London Calling

(pictures on the photos page)

Hello Everyone!

We’re writing from London, where we arrived yesterday evening after a stormy passage from Dunkirk to Dover; our flight to Nairobi is in a few hours.

It has been a good few days biking to the coast, though really after all the stress and drama of our departure (up to the point of having a meeting to get Dave a Tax-on-web token at 8.30 am on the day we left Brussels) felt somewhat anti-climactic.

For five years we’ve been planning this trip and saving money, for the past year we’ve been getting our gear together and discussing the route, for the past few months we’ve been packing our lives up, for the past ten days we’ve been running around like mad to get everything ready, and then finally, at last (three hours later than expected) we are on…  the Avenue Terveuren….

And we bought lunch at… GB…

Though still we were glad for the experience.  The route we took, through the Flemish Ardennes to Kortrijk and then from there on to Dunkirk, is certainly not typical Flemish cycling, and even if the hills are nothing compared to what awaits (though certainly the wind can’t get much worse), it was good for us to have to work our way a little bit as we got used to our bikes and our loads, figuring out how best to pack our gear, how best to pitch our tents, how best to ask for a place to sleep from small farms along the way.

We had nothing but luck in that area actually.  Our first night’s hosts were skeptic, but they still gave us a place in their garden.  The second night we were lucky enough to stop and ask for a square of grass from a wonderful couple on a small farm just north of Kortrijk.  They let us pitch our tent and then invited us in for a drink later.  Anna spoke for both of us obviously, and Dave just tried to follow what he could.  They were interested in the agricultural aspect of our trip, and had story after story of frustration with the treatment of small farmers in Flanders.

“To make enough money, you have to be big,” they told us.  Their farm, with 120 pigs and 35 beef cows, is not.

This little warmup was also the occasion for Dave’s first flat tire.  Yes, Dave had another flat tire.  If you heard about our bike trip last summer from Vienna to Istanbul, then you probably heard that Dave had 17 flat tires in the span of five weeks and managed to run through two tire treads in the same time.  And if you heard about this trip, you probably heard Dave ramble on about Kevlar tires and about how there was no worry about flats now because the Schwalbe Marathon XR would be there to save the day.

It’s the age old story – the king of the flat tire against the unpuncturable tire in a battle for humanity – who will win…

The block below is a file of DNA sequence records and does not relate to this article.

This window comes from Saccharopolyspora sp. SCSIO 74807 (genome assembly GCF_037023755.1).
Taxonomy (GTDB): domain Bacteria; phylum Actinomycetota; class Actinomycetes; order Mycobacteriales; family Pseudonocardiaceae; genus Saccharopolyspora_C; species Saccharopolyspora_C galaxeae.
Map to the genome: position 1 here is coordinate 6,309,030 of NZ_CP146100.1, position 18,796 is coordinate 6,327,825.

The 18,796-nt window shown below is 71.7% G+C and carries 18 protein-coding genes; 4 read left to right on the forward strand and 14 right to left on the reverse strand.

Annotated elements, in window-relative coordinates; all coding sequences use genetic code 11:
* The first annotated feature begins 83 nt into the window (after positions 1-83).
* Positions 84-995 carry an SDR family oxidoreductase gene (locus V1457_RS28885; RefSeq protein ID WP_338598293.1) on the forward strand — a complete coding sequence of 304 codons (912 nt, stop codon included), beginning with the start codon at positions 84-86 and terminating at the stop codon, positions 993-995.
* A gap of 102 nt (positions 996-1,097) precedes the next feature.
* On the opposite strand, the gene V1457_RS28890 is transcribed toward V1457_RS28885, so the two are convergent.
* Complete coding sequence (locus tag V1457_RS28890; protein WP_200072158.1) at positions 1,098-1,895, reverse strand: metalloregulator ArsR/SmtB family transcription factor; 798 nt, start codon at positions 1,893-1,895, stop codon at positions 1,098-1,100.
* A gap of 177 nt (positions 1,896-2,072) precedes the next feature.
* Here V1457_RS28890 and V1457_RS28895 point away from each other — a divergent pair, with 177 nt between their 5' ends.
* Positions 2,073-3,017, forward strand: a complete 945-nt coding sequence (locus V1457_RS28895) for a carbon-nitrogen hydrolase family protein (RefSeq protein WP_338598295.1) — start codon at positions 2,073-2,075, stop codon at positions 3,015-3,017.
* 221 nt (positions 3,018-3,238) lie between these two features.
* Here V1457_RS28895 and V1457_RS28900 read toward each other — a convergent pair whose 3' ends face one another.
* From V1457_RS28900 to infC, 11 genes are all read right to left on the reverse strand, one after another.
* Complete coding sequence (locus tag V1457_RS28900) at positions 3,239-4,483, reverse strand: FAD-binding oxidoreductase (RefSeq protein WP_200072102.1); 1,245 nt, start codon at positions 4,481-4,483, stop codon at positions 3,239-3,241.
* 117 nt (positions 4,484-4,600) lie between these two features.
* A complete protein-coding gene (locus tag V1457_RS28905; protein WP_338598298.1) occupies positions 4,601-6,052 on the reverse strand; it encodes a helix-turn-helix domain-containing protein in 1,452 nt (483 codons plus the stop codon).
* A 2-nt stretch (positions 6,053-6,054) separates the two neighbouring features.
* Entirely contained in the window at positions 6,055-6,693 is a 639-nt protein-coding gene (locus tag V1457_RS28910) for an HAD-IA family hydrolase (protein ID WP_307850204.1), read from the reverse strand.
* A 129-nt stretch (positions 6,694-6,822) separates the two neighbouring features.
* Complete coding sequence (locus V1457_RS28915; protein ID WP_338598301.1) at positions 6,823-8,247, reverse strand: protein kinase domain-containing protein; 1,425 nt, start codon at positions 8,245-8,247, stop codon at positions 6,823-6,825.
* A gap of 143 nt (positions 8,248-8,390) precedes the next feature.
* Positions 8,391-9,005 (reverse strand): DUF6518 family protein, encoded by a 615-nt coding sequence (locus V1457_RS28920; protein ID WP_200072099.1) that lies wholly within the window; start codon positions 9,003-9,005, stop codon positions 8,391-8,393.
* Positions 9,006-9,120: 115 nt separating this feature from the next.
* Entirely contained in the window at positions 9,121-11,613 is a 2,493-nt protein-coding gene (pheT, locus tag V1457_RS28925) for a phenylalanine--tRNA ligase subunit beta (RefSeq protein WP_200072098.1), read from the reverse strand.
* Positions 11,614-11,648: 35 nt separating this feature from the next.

Well, the unpuncturable tire lasted 92 kilometers before something very staple-like managed to drive its way in through the tread and give a nice little slow-leaking puncture.

Suffice it to say Anna has announced that we have to buy two new tubes and two new treads before we even set foot in Africa.  This is up for debate, but something will be added no doubt when we run around London buying our last things before heading off on our flight.

Always something to do, always an errand to run, it can be hard to take a real rest day at the beginning of a trip.  It’s all a pleasure though, and as we get ready for the end of the familiar, we’ve been keeping in mind the advice a cyclist we met this week gave us – one of two cyclists we met who had just returned from biking in Africa in fact (and neither of whom showed the slightest sign of having been eaten by lions).

Anna had stopped to wait for Dave before a little restaurant-boat along the Ieper/Ijzer canal, and though it was officially closed, someone came out just as she pulled up.  He was on his way somewhere else and so couldn’t talk long, but he asked Anna where we were going and when she told him he said great – he’d done the same thing a few years before.  In fact they’d just finished making a movie about it.  Istanbul to Cape Town, via Iraq.

His advice?

“Just keep pedaling, straight, always straight, just keep going.”

Well, that’s the plan!

We’ll post again from Kenya, probably after we’ve already been biking for a few weeks.  If you want to know when we put something online, feel free to sign up for the Google Group, and we’ll send out an e-mail next time we get somewhere.


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21 Responses to London Calling

  1. Bob Meyer says:

    Good start Dave! It requires real skill to spot those nails and other sharp objects ahead of you in the road and to drive right towards them. Hope the torrential rains in England haven’t caused you trouble. Bon voyage

  2. lise says:

    Excellent !
    Je vous vois d’ici dans 3 ans éclater de rire quand on vous rappellera que Dave avait crevé après seulement 92 km….!
    Continuez comme ca !! C’est très vivant pour nous restés ici :-(
    Gros gros bisous
    et belles découvertes